Reading Room

for more information, contact:
Robert Schwartz, Staff Attorney, Tri-Valley CAREs, (925) 443-7148

For immediate release: August 6, 2008

Hiroshima & Nagasaki Commemoration at Livermore Lab to Feature Giant "Nuclear Maze" and Survivor of U.S. Atomic Bombing of Nagasaki, Japan

  • What: Event titled, "Looking Back - Remembering the Victims of Nuclear Weapons: Looking Forward - Toward a Nuclear Free Future"
  • Date/Time: August 9, 2008 at 10:30 AM; moment of silence to commemorate Nagasaki bomb dropping at 11:02 AM; Keynote Speaker and Music at 11:05 AM
  • Where: Livermore Nuclear Weapons Lab, corner of Vasco Road & Patterson Pass Road.

Livermore, CA - Saturday August 9th, on the 63rd anniversary of the U.S. atomic bombing of Nagasaki, peace, environmental, and social justice activists will gather at the Livermore Lab to commemorate the victims of nuclear weapons and war, and to advocate a future free of nuclear weapons.

At 10:30 AM, participants will be invited to traverse the "nuclear maze." The maze is a massive wood and cloth structure created to teach about the impact of nuclear weapons and power on local and international communities. The walls will become teaching tools with photos and text on uranium mining, enrichment, nuclear waste, and bomb development, testing, production and use.

After observing a moment of silence for the victims of the U.S. atomic bombings at 11:02 AM, the program will begin with an address from Cara Bautista, Deputy Political Director at Peace Action West, one of the seventeen groups cosponsoring the event.

Reverend Nobuaki Hanaoka, a survivor of the atomic bombing of Nagasaki, and retired United Methodist minister, will deliver the keynote address. Reverend Hanaoka was seven and a half months old when the United States dropped the atomic bomb on Nagasaki, instantly killing tens of thousands of people. His family was spared the blast and force of the fireball, but they were exposed to high levels of radiation. Hanaoka's mother, sister and brother died from exposure to the radiation. Reverend Hanaoka recalls, "The only memory I have of my mother and my sister was that they were always sick in bed. When I was six, my mother finally died. My sister followed her soon afterwards. A few years later, my brother also died. Because of my young age, I was supposed to be the most vulnerable one in the family, but my life has been spared..."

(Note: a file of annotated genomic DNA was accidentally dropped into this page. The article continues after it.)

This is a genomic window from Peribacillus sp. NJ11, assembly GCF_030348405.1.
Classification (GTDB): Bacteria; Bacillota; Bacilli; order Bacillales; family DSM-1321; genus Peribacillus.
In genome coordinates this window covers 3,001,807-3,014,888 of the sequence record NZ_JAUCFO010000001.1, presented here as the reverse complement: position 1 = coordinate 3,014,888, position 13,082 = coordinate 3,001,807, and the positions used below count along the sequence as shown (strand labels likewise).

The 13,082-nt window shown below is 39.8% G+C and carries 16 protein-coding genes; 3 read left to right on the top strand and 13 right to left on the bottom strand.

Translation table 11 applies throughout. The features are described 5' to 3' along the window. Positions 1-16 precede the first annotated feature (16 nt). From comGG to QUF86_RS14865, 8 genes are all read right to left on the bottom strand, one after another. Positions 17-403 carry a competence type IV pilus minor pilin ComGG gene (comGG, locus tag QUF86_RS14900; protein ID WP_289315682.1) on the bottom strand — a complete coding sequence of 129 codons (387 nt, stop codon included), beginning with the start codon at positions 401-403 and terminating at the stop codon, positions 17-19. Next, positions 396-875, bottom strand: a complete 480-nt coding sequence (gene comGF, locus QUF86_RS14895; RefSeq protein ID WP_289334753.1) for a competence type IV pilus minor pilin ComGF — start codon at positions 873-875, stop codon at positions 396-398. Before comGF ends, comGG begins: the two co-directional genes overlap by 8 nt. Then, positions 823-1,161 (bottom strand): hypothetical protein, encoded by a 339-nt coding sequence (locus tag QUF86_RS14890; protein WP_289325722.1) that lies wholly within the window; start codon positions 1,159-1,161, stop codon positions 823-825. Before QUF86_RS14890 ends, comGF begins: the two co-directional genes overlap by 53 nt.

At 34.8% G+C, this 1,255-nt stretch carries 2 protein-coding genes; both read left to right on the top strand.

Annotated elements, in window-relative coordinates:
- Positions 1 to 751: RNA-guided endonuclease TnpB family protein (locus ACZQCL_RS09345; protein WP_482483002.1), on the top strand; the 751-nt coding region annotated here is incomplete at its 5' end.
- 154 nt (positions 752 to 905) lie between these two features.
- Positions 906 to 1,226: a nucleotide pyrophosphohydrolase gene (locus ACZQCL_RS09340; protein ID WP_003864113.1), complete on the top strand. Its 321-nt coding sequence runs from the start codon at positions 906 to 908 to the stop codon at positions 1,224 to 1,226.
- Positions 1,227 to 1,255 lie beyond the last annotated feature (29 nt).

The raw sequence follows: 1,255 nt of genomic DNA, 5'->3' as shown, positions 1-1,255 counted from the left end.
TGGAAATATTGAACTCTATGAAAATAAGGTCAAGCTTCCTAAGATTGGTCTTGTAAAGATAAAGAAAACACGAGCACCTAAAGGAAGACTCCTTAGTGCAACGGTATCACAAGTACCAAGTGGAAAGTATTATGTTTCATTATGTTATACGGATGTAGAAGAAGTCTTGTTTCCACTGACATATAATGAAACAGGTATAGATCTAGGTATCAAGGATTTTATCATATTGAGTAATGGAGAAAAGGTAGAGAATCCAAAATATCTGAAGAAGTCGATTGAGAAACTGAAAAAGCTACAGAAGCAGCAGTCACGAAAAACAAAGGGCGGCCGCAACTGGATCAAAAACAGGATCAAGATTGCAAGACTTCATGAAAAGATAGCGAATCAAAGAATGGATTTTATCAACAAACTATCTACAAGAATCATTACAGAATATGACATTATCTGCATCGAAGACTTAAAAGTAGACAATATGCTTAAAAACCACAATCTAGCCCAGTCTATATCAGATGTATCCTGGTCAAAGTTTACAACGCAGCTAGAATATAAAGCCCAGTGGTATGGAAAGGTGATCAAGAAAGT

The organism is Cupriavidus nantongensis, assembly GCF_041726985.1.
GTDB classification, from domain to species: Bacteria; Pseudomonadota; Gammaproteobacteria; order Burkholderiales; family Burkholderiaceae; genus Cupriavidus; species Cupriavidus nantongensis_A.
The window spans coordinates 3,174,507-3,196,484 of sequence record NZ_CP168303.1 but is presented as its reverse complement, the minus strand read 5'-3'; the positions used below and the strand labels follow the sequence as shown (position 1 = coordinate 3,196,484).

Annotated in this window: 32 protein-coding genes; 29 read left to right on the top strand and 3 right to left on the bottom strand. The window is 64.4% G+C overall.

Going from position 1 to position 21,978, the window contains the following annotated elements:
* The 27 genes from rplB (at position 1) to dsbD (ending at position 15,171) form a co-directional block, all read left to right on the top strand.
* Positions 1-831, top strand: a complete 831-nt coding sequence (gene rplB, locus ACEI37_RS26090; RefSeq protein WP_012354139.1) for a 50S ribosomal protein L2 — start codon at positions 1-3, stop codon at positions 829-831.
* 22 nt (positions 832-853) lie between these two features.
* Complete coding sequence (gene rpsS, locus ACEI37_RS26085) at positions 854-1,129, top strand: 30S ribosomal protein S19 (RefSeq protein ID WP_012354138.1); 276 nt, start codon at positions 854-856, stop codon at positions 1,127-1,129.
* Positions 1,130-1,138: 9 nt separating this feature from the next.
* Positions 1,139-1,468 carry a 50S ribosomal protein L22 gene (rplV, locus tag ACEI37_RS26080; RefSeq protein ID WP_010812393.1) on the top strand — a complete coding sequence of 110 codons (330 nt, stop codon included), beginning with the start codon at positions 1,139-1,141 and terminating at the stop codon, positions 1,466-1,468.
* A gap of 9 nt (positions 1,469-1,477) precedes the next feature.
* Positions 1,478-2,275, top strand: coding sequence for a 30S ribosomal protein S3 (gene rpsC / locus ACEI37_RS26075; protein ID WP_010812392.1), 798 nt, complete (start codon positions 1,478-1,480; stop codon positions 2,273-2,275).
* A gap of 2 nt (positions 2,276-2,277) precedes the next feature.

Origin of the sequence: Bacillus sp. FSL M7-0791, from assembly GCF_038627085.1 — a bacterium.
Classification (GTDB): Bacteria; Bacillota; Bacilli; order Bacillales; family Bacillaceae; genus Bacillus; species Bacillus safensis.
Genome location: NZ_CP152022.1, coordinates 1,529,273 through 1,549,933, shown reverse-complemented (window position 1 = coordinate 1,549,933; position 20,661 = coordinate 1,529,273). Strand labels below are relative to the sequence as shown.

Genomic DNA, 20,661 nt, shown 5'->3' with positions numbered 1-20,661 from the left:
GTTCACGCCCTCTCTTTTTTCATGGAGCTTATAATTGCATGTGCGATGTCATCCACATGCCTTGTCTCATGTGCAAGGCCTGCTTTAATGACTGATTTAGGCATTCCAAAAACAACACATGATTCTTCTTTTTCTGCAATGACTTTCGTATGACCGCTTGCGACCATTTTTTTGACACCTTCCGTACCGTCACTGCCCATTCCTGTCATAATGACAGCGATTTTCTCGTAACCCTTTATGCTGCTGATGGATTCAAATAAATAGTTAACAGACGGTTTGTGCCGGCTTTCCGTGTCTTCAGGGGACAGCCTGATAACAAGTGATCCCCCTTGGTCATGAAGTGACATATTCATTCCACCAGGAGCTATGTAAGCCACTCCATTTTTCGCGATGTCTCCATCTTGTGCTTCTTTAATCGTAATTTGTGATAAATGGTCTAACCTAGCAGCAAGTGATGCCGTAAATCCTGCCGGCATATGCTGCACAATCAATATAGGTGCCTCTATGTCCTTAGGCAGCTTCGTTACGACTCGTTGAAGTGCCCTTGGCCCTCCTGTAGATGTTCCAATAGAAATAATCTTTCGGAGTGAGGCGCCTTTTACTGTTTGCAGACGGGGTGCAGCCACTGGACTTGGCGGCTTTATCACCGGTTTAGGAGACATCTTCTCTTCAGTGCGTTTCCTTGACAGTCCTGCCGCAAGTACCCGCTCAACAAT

"It is particularly important for us to commemorate the victims of nuclear weapons and war here at the gates of Livermore Lab," commented Marylia Kelley, longtime Livermore resident and Executive Director of Tri-Valley CAREs.

Kelley explained, "We are here on August 9th because Livermore Lab has been chosen to develop the United States' next new nuclear bomb, the so-called 'Reliable Replacement Warhead.' We are here because Livermore Lab is home to more than a thousand pounds of plutonium, which makes us all vulnerable to a catastrophic release. And we are here to show the government and the public that there is another future possible, one based on global nuclear disarmament. We say 'never again' to the use of nuclear weapons."

Jacqueline Cabasso, Executive Director of the Western States Legal Foundation in Oakland, stated, "It's high time for the United States to acknowledge the unspeakable atrocities it committed 63 years ago when it detonated the first atomic weapons over civilian populations in Japan, and apologize to the people of Hiroshima, Nagasaki, and the world for initiating the age of nuclear terror."

Cabasso noted an historical precedent for an apology. "The U.S. House of Representatives has acknowledged the 'fundamental injustice, cruelty, brutality, and inhumanity of slavery and Jim Crow' and issued an apology to African Americans on behalf of the people of the United States," she explained. Yet, instead of apologizing to the people of Japan, "the U.S. continues to rely on the threatened first use of nuclear weapons as the cornerstone of its national security policy," said Cabasso.

The August 9, 2008 commemoration at Livermore Lab is part of the U.S. "Nuclear Free Future" month, declared by United for Peace and Justice as a special month of awareness and activism to stop nuclear madness. "Nuclear Free Future" month includes numerous activities around the San Francisco Bay Area and the country. A growing list of events and other resources is available to the media and the public at

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To set up advance interviews with event organizers or speakers, contact Tri-Valley CAREs at (925) 443-7148 or Western States Legal Foundation at (510) 306-0119. For a list of cosponsoring organizations, see the August 9 flier at On August 9, between 10:30 AM and 11:30 AM, photo opportunities include the giant "nuclear maze," event participants, keynote speaker Reverend Nobuaki Hanaoka, other speakers, event organizers, and musician Kaylah Marin.

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